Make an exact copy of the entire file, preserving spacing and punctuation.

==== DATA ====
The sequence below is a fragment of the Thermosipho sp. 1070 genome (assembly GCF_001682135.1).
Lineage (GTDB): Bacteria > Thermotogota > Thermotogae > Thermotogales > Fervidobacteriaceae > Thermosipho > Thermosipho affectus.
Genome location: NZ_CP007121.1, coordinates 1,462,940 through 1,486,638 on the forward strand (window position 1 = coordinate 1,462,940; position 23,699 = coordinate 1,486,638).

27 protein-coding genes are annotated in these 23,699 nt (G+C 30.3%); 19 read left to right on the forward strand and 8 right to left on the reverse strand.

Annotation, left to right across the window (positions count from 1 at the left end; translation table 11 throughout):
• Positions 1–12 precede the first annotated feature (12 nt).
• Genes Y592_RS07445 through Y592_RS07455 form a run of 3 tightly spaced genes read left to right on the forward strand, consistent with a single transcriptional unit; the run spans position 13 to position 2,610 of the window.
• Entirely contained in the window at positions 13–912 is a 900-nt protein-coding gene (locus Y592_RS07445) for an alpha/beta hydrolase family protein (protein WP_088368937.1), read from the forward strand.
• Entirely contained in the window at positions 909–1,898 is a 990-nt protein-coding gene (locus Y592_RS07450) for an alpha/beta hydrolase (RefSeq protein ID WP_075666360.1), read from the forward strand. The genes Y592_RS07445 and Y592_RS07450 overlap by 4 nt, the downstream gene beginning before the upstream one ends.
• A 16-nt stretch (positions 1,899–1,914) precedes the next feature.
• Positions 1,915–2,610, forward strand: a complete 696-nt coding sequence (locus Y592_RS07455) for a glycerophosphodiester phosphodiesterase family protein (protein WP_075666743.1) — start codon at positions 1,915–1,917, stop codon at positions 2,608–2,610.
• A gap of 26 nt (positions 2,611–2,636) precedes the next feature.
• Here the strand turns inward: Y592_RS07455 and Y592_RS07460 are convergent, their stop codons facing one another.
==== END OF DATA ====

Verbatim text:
The sequence below is a fragment of the Thermosipho sp. 1070 genome (assembly GCF_001682135.1).
Lineage (GTDB): Bacteria > Thermotogota > Thermotogae > Thermotogales > Fervidobacteriaceae > Thermosipho > Thermosipho affectus.
Genome location: NZ_CP007121.1, coordinates 1,462,940 through 1,486,638 on the forward strand (window position 1 = coordinate 1,462,940; position 23,699 = coordinate 1,486,638).

27 protein-coding genes are annotated in these 23,699 nt (G+C 30.3%); 19 read left to right on the forward strand and 8 right to left on the reverse strand.

Annotation, left to right across the window (positions count from 1 at the left end; translation table 11 throughout):
• Positions 1–12 precede the first annotated feature (12 nt).
• Genes Y592_RS07445 through Y592_RS07455 form a run of 3 tightly spaced genes read left to right on the forward strand, consistent with a single transcriptional unit; the run spans position 13 to position 2,610 of the window.
• Entirely contained in the window at positions 13–912 is a 900-nt protein-coding gene (locus Y592_RS07445) for an alpha/beta hydrolase family protein (protein WP_088368937.1), read from the forward strand.
• Entirely contained in the window at positions 909–1,898 is a 990-nt protein-coding gene (locus Y592_RS07450) for an alpha/beta hydrolase (RefSeq protein ID WP_075666360.1), read from the forward strand. The genes Y592_RS07445 and Y592_RS07450 overlap by 4 nt, the downstream gene beginning before the upstream one ends.
• A 16-nt stretch (positions 1,899–1,914) precedes the next feature.
• Positions 1,915–2,610, forward strand: a complete 696-nt coding sequence (locus Y592_RS07455) for a glycerophosphodiester phosphodiesterase family protein (protein WP_075666743.1) — start codon at positions 1,915–1,917, stop codon at positions 2,608–2,610.
• A gap of 26 nt (positions 2,611–2,636) precedes the next feature.
• Here the strand turns inward: Y592_RS07455 and Y592_RS07460 are convergent, their stop codons facing one another.